I know from my own tracking data of asset XYZ that I can expect a long term primary trend to last for 3-5 years. Within that primary trend I can expect 3-5 bull markets with a corresponding number of corrections. Each bull market will last between 6 months and a year or so before correcting with each correction lasting from 1 to 3 months, give or take. When I move down to charts of daily prices I know that short term up trends can last up to a year or more with 3-5 bull markets and corrections along the way. Each of the bull markets  in a short term up trend usually last about 2 months but can vary depending on conditions. Each correction of a short term trend usually lasts for 2-3 weeks but every up-legs there will be a major correction up to 5% or more that will coincide with an expected correction on the long term weekly charts. I think by now you get the idea of just how much information you can get from measuring your charts in this manner. Now, what do you do with the information.

How To Choose Binary Options Expiry

Choosing expiry is much easier when you have in depth knowledge of how far and how fast an assets movement will be. The trick is using the information gleaned from the tables you create to help you pick just the right entry. This is how it works. First identify/quantify the type of signal you are trading on. Is it a signal from a long term weekly chart or from a short term daily chart or from an even shorter term chart like hourly, 30 minute or 60 second. Is the signal a bull signal or a bear signal? Is it the weak first signal or the stronger second signal (most of my techniques will fire a first weak signal and then a stronger second signal)? Once you answer these questions you can move to your tables. Choose the data set that matches the signal you are taking, from there you determine an appropriate expiration.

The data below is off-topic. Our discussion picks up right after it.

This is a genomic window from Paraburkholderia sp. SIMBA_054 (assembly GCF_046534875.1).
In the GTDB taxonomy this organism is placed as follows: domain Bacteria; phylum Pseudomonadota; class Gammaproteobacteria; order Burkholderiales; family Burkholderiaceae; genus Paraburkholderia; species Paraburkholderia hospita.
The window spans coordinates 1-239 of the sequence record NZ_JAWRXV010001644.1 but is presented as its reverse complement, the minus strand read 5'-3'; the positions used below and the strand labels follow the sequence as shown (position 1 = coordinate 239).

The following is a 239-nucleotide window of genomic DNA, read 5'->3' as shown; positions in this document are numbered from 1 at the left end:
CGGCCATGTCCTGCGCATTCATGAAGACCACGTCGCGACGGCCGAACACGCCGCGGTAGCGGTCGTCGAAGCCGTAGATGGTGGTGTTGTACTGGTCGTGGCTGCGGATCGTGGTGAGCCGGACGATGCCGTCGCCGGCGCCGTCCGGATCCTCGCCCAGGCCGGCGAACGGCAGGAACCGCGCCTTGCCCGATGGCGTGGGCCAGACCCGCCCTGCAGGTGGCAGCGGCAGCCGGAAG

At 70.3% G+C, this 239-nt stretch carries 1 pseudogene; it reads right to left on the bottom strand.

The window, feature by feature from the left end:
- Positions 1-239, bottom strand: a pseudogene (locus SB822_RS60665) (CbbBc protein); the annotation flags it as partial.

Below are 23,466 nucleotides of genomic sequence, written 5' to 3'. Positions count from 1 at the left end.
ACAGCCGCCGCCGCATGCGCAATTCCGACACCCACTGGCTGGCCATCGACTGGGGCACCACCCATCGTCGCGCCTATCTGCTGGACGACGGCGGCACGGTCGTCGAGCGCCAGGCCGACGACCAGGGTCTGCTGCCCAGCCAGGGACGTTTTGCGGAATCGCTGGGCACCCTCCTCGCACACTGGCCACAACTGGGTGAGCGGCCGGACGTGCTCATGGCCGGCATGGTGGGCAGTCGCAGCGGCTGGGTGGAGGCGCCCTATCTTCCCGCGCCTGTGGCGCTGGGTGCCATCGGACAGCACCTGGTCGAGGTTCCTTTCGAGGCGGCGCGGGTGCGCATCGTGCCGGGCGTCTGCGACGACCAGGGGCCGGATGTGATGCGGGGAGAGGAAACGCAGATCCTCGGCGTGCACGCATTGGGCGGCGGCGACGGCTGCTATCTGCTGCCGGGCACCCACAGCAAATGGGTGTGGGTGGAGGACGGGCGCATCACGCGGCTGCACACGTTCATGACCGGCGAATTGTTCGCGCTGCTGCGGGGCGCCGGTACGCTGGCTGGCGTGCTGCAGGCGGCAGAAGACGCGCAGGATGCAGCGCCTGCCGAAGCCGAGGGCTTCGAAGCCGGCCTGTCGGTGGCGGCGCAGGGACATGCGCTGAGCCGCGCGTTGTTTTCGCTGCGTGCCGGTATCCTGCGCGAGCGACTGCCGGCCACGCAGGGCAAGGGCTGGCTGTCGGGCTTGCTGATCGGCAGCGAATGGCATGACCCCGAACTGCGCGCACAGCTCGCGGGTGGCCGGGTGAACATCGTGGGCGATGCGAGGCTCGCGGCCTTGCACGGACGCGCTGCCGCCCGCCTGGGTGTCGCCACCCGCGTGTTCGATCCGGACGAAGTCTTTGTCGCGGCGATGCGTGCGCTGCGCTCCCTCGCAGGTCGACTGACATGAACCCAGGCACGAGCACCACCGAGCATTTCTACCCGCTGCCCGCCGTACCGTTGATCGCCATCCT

For example; let’s assume we are trading a buy signal on the daily charts of asset XYZ. The signal is supported by a corresponding signal on the longer term charts so we are fairly certain of the trade.  Indications are for a new up leg in a short term bull market that is part of a longer term bullish movement. Lets also assume that asset XYZ also performs in a similar fashion to what I described above . So, since we are expecting asset XYZ to enter a new leg of a short term bullish up trend, and since we my tables tell me that this type of signal usually results in a two month rally followed by a one month decline I can set my expiration accordingly. I will want to set the expiration far enough out for the asset to rally and move into the money but not too far out. In this case at least a week in order for the market move higher but no more than two months. If I think the signal is strong one week is plenty, if it is a weaker signal one month does better.